323 von 335 Kunden fanden die folgende Rezension hilfreich
- Veröffentlicht auf Amazon.com
Format: Gebundene Ausgabe
Last year was a duzzy. So many things went wrong in my life, that I wondered if I'd get through the year intact. Feeling as down as I did, I'd been looking for books that might give me some help with restructuring my life and my attitude. This one is the best of those that I've read so far.
M. J. Ryan's book "This Year I Will..." is considerably more helpful than any other self-help book primarily because she is far more precise in her approach to change. She's also very up front with the fact that change is not going to come instantaneously or easily. Whether it's as simple as putting the laundry detergent in before the wash or after it (her own experience) or trying to lose weight or quit smoking, it will take time and hard work, and there are no handy short cuts about it.
This may be disappointing to those of us who would like a quick fix to our problems and who find dealing with them frustrating, time consuming, and sometimes expensive--remember all those health clubs, weight loss programs, clinics, and magic potions that purport to make weight loss "easy" but at great cost? Don't get discouraged; read on. The author gives points for past "failures" and looks at them as, more-or-less, "first attempts" rather than as a sign of our inability to make changes in our lives. Furthermore, she also tells you why this is so.
Unlike many of the self-help books out there, Ryan's gives you an explanation of why you have a hard time changing, and why it's important to get back on that "bicycle" and try again. It's quite obvious that she is an extensively read professional. Using very up to date information from the recent discoveries in mind-brain research, she describes the neurological processes that go into making our bad habits so difficult to eradicate.
Without going into endless, unintelligible detail, she describes the processes by which our bodies make responses that have been found "successful" more permanent and automatic. She describes the various parts of the brain, their origin, and how they work together--or sometimes don't--so that it is clear why we sometimes resist making those changes we should or even must to survive. Without getting down to the circuitry or the chemistry, she points out that the higher levels of brain function, which can make executive decisions regarding the wisdom of change, may be subverted by the more basic levels of automatic behavior. Responsible for the flight-fight response and for the safety and wellbeing of the organism this more emotional brain may not be willing to help. Might in fact even work at cross purposes.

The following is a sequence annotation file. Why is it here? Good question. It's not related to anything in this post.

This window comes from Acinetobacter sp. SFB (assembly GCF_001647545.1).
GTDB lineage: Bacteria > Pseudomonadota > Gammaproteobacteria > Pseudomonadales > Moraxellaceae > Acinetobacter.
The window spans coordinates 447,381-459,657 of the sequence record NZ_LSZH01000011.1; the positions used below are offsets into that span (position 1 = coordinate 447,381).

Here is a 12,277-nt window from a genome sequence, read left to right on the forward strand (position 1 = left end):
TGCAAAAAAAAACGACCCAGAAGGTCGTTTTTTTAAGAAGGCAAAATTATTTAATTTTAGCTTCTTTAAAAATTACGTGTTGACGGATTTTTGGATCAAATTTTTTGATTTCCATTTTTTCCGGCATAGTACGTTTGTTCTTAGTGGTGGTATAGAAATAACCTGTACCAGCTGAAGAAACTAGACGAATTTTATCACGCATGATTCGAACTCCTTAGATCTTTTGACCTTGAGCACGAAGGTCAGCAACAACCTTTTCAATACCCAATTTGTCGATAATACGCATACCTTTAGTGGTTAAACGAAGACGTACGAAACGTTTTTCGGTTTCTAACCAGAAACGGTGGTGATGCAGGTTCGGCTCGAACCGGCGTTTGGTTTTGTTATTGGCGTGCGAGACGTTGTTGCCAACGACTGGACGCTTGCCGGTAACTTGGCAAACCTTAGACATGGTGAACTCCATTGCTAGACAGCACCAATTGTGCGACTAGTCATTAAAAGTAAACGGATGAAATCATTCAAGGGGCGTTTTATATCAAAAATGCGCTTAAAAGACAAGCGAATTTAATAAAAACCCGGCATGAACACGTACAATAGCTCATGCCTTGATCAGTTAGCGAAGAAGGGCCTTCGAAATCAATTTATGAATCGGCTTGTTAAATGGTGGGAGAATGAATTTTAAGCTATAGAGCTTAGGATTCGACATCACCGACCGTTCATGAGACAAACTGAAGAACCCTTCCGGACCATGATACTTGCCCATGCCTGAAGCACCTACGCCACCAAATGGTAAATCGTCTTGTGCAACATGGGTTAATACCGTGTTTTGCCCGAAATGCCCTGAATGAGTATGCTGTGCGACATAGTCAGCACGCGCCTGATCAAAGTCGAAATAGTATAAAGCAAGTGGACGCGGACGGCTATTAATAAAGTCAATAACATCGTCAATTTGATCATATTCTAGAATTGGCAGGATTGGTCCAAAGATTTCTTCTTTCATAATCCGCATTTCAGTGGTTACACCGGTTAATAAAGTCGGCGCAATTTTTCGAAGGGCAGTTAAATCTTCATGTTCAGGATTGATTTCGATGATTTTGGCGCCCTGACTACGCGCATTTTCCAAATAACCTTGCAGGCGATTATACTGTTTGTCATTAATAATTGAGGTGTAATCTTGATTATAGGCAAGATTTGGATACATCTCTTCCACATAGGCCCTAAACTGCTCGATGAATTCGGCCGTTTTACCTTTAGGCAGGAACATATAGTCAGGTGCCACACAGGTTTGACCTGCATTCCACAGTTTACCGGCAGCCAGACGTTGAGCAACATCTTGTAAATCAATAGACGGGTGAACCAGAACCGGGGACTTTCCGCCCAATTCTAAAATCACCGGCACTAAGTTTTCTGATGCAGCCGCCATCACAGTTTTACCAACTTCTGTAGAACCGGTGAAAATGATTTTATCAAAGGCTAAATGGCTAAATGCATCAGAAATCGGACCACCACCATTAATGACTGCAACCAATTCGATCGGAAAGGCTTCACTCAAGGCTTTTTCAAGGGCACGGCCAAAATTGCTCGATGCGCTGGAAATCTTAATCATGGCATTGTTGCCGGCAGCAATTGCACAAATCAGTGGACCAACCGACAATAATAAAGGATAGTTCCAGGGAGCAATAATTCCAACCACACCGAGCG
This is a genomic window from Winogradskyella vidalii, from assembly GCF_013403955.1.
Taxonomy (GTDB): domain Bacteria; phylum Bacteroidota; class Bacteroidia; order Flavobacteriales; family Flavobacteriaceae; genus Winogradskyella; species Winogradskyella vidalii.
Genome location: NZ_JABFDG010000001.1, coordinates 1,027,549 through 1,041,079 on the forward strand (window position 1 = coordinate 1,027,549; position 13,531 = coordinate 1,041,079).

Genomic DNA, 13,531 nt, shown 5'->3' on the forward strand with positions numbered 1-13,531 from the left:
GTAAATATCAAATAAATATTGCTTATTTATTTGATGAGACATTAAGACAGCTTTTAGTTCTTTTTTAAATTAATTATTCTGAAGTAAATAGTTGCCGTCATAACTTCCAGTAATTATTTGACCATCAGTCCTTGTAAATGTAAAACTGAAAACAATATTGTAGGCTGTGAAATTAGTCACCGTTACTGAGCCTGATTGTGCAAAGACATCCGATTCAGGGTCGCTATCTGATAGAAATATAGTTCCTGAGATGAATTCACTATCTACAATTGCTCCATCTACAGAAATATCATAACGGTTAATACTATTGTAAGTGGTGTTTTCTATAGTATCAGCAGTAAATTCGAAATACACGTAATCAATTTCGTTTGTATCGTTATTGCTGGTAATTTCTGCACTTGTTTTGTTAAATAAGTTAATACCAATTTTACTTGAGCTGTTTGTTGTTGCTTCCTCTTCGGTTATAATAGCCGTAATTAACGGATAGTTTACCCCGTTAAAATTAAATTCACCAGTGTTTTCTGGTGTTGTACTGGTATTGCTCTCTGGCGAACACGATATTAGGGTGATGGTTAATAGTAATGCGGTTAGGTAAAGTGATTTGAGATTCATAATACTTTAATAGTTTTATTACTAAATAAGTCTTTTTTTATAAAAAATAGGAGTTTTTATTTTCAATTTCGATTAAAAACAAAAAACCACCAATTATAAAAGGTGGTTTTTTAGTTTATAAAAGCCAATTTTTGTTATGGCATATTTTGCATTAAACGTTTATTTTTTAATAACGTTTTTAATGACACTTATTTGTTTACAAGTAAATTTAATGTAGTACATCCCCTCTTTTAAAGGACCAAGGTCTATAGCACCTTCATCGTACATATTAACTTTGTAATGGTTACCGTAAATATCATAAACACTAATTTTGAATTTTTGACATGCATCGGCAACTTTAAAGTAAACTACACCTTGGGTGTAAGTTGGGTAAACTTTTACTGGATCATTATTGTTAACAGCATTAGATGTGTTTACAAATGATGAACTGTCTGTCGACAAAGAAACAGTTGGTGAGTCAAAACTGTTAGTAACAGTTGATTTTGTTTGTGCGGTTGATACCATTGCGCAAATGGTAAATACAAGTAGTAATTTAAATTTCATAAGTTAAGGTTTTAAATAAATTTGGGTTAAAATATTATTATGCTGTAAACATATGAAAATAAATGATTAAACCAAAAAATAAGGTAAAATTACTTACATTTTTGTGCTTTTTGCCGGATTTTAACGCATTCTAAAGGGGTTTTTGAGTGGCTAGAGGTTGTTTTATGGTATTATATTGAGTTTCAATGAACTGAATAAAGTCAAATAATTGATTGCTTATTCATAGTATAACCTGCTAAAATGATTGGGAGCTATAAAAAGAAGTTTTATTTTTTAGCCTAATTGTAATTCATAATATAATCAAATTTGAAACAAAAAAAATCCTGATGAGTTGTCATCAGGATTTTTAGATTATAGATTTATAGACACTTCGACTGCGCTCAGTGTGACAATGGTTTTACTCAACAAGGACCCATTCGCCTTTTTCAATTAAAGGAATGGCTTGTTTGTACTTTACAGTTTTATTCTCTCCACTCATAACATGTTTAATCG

Ms Ryan explains that neuropathways become hardwired in our brains to the point where they are virtually ineradicatable . It is often said in books on mind-brain research, "nerves that fire together wire together," and as the author says, you're stuck with them.
What she proposes is not brain surgery to remove the troublesome pathway but developing a new pathway that competes with the old one. She points out that it takes a lot of time and work to create such a competitive behavior, but that with each successful effort to do so, the nerves responsible for the behavior become more habituated to the activity, making it easier with time.
Ryan also notes that we WILL have lapses as we go, because those old pathways are pretty powerful. Just having given it a try, though, has already started to initiate the changes desired--at least we now have a wagon to fall off of. She has several good recommendations on how to gradually bypass that old pathway and even several alternative approaches for some tasks.
The book is arranged in a graduated format of chapters, each one giving in a short few pages the information you need at each point in your effort to change. I read the book cover to cover first in about two hours, then I began at the beginning and started following some of her suggestions. Each chapter becomes sort of a "workbook" of things to do at each level of the change process.
The author also makes reference to other writers on the subject of personal change that have interesting things to add, and it is obvious that she does not work in a vacuum but in collaboration with others in the field; in short she's open minded. So there are other resources to which you may turn as need arises.
Probably one of the most important points she makes is that one needs to be definite about which change you're willing to make the effort to undertake. Global responses make taking action on anything impossible, so you have to select your changes with care. She also suggests that the problem be specific, with clearly defined behaviors needed to accomplish your goal and a clear means of evaluating the change. She makes a point of noting that monitoring the progress of your change is important, partially because it gives a clear measure of success and partially because it provides the satisfaction of actually seeing your efforts worth their expense. Ryan even sees back sliding as a means of assessing your progress and as an opportunity to evaluate what works and what doesn't, and thereby to make appropriate changes in your plan.
An excellent book, very precise in its recommendations.